Paige Patterson inaugurated as Southwestern's 8th president
FORT WORTH, Texas (BP)--Paige Patterson officially stepped into the role of the eighth president of Southwestern Baptist Theological Seminary with a strong reaffirmation of the standards set by the founders of the seminary.
"We are headed to a full and thorough reaffirmation of the doctrine of B.H. Carroll and the founders of Southwestern Baptist Theological Seminary," Patterson said during his inaugural remarks Oct. 21 at Travis Avenue Baptist Church in Fort Worth, Texas.
Trustees unanimously elected Patterson as president June 24, following the retirement of former President Kenneth Hemphill.
Southern Baptist leaders from across the country met to encourage and challenge the new president during the inauguration. The evening culminated with Patterson publicly signing the Baptist Faith and Message.
R. Albert Mohler Jr., president of Southern Baptist Theological Seminary, noted that from Southwestern's very beginning it has always been a confessional institution. Patterson, he said, has always supported the BF&M and even led the Southern Baptist Convention to adopt the BF&M anew during his tenure as president of the convention from 1998-2000.
"He has not only received it; he has taught it," Mohler said of Patterson and the BF&M. "He has not only taught it; he has defended it."
SBC Annuity Board President O.S. Hawkins challenged Patterson with the life of Southwestern founder B.H. Carroll and the example he set. Hawkins said that Carroll was a man of courage, conviction and consistency.
Patterson said he heeded the "admonition that has been given to me tonight" and outlined where he believes the seminary is now headed -- toward the same convictions it was founded upon.
"We are headed to the reaffirmation of the centrality and of the incarnation of the atonement of Christ as the essential bedrock of Christianity," Patterson said.
The seminary also is headed to a reaffirmation of the Anabaptist reformation principles, he said, of a church of "twice-born" men and women who bear witness of their faith through believer's baptism by immersion and a disciplined church membership.
The sanctity of marriage and the home, along with the preservation of appropriate gender relationships in the home and church, will be reaffirmed at the seminary as well, the new president said.
The teaching of "missionary and evangelistic zeal that so characterized Lee Scarborough, B.H. Carroll, George W. Truett and other founders of the institution" will be advocated to the "best of our ability," Patterson said.
The seminary will continue to uphold an emphasis on religious liberty and the absolute autonomy of every local church, he continued.
The faculty of the seminary will accept the responsibility of producing literature for both the church and the academy on a regular basis. At the same time, the seminary will reaffirm its determination for its three schools to honor Christ.
"We shall, in the program of church music, reaffirm our determination to have music that honors Christ, avoiding both high church formalism and the embrace of worldly styles and emphases in church music," Patterson said. "We shall attempt in our program of Christian education to have a cutting-edge program that will instruct people in how best to effectively teach the Bible, Christian witnessing, Baptist history and Baptist missions.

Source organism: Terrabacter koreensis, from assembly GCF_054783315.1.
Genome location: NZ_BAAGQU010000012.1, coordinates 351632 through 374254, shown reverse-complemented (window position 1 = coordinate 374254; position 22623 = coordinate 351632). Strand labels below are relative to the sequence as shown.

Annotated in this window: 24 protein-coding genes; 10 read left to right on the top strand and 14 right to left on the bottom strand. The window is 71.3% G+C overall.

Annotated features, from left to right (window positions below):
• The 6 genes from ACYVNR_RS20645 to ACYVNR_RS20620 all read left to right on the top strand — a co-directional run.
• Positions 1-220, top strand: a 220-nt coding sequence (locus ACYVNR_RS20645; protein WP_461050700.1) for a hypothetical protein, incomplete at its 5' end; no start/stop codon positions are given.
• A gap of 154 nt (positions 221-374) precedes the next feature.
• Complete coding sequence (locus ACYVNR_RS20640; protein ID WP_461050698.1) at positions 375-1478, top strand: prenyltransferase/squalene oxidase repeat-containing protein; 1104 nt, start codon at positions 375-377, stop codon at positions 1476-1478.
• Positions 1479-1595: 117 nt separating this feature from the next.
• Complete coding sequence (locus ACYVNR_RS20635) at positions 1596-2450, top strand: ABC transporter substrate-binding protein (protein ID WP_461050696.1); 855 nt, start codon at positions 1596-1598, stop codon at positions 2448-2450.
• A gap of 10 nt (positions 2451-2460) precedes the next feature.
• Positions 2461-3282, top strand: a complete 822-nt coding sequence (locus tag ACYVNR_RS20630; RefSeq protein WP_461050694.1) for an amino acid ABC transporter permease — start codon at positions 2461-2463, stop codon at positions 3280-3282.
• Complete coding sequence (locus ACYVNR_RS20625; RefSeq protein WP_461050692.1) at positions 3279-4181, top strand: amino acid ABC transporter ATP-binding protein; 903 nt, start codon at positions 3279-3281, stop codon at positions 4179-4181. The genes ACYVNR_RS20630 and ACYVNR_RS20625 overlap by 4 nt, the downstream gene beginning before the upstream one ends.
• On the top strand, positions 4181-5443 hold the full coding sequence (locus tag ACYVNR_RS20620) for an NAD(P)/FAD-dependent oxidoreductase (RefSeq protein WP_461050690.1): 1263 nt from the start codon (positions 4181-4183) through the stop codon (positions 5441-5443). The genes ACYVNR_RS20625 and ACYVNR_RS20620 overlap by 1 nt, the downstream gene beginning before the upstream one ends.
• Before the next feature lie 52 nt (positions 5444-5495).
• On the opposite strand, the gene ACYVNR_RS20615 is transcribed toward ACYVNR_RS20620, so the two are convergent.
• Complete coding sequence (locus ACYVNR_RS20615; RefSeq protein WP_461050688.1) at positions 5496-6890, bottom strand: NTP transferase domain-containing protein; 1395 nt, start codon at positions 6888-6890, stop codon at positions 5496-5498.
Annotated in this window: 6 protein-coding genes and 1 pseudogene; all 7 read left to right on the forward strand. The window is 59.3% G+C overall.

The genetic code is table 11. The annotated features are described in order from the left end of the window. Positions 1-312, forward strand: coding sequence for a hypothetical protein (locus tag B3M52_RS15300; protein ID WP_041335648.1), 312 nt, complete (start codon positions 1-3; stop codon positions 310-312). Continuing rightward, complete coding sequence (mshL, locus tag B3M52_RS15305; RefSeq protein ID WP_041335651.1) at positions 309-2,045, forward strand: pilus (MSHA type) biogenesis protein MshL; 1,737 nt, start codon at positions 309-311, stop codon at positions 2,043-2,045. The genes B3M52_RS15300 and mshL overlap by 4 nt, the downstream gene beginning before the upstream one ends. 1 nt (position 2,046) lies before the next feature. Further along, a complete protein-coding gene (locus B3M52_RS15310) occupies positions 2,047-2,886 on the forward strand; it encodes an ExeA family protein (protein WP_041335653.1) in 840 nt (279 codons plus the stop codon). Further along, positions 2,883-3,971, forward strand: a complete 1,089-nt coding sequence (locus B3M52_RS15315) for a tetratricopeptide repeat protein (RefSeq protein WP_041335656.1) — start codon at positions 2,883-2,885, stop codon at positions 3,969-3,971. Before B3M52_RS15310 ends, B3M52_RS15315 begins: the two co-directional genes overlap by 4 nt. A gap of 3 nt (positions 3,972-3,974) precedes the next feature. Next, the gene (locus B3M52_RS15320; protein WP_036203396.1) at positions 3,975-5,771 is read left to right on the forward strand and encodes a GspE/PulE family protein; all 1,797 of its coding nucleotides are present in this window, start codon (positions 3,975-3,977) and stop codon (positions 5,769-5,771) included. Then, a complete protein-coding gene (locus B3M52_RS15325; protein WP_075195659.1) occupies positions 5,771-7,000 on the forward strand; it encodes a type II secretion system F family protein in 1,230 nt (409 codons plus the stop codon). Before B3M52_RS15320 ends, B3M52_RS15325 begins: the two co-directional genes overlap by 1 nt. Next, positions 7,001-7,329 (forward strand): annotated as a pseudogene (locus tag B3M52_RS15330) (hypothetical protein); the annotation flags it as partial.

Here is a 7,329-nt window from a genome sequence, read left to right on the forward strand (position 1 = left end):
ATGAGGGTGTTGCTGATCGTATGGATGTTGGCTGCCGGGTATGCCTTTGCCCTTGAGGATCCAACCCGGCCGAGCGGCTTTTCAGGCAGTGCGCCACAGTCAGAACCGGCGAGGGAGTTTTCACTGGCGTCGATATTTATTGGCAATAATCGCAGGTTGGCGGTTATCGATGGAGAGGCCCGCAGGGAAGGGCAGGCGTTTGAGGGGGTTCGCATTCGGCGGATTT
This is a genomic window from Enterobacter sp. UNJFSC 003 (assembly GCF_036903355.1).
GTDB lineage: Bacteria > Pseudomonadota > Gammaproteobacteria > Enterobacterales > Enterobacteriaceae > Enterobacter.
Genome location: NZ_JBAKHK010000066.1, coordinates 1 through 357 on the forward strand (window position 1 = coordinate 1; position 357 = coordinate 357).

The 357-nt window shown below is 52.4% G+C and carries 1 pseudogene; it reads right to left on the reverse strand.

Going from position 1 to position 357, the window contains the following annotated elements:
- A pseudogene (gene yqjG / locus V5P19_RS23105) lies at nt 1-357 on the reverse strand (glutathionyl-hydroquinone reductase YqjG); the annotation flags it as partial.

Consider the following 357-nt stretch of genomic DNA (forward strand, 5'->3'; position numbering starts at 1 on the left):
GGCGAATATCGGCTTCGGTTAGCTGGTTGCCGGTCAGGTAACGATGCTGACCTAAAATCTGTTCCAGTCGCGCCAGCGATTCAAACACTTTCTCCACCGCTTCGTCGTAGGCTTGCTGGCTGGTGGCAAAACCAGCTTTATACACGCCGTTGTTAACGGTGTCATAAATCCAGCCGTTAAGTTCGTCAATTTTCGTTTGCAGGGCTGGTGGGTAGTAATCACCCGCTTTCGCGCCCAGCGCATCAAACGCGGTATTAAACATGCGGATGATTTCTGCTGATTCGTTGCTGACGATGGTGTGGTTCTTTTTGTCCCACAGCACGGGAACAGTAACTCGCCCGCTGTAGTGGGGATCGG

"We shall, by the grace of God, teach the clear, unadulterated, exciting exposition of God's word as the appropriate and desperately needed method of preaching in our day. We shall continue to foster a program of compassionate counseling of the hurting and confused which recognizes the sufficiency of the Scriptures in all aspects of life," he said.
Patterson said that the seminary will continue to hold its faculty and students to the highest standards of morality and ethics. Additionally, the seminary will never be ashamed of its Baptist heritage, Baptist name or Anabaptist heritage.
"We will labor in the constant hope and confidence of the return of Christ at the end of the age for his church," Patterson said, "and above all else, we shall seek the approval of Jesus Christ, the Lord of the church. This, my brothers and sisters, is a tall commitment, but it is one which we must keep for the sake of Southwestern Seminary, but more especially for the sake of the 6.5 billion lost people on the face of the globe."
A native Texan, Patterson, 60, served for 11 years as president of Southeastern Baptist Theological Seminary in Wake Forest, N.C., prior to accepting Southwestern's presidency. He became the second Southern Baptist statesman to serve as president of two SBC seminaries. Duke McCall served at both New Orleans and Southern seminaries.
Patterson is a third-generation Southern Baptist preacher. His father T.A. Patterson served as the executive director of the Baptist General Convention of Texas. He was ordained at First Baptist Church in Beaumont, Texas, at age 16.
He received his bachelor's of arts degree from Hardin-Simmons University in Abilene, Texas, and Th.M. and Th.D. degrees from New Orleans Baptist Theological Seminary.
After serving as pastor to churches in Texas, Louisiana and Arkansas, Patterson became president of the Criswell Center for Biblical Studies, now Criswell College in Dallas. He left Criswell College for Southeastern Seminary in October 1992.
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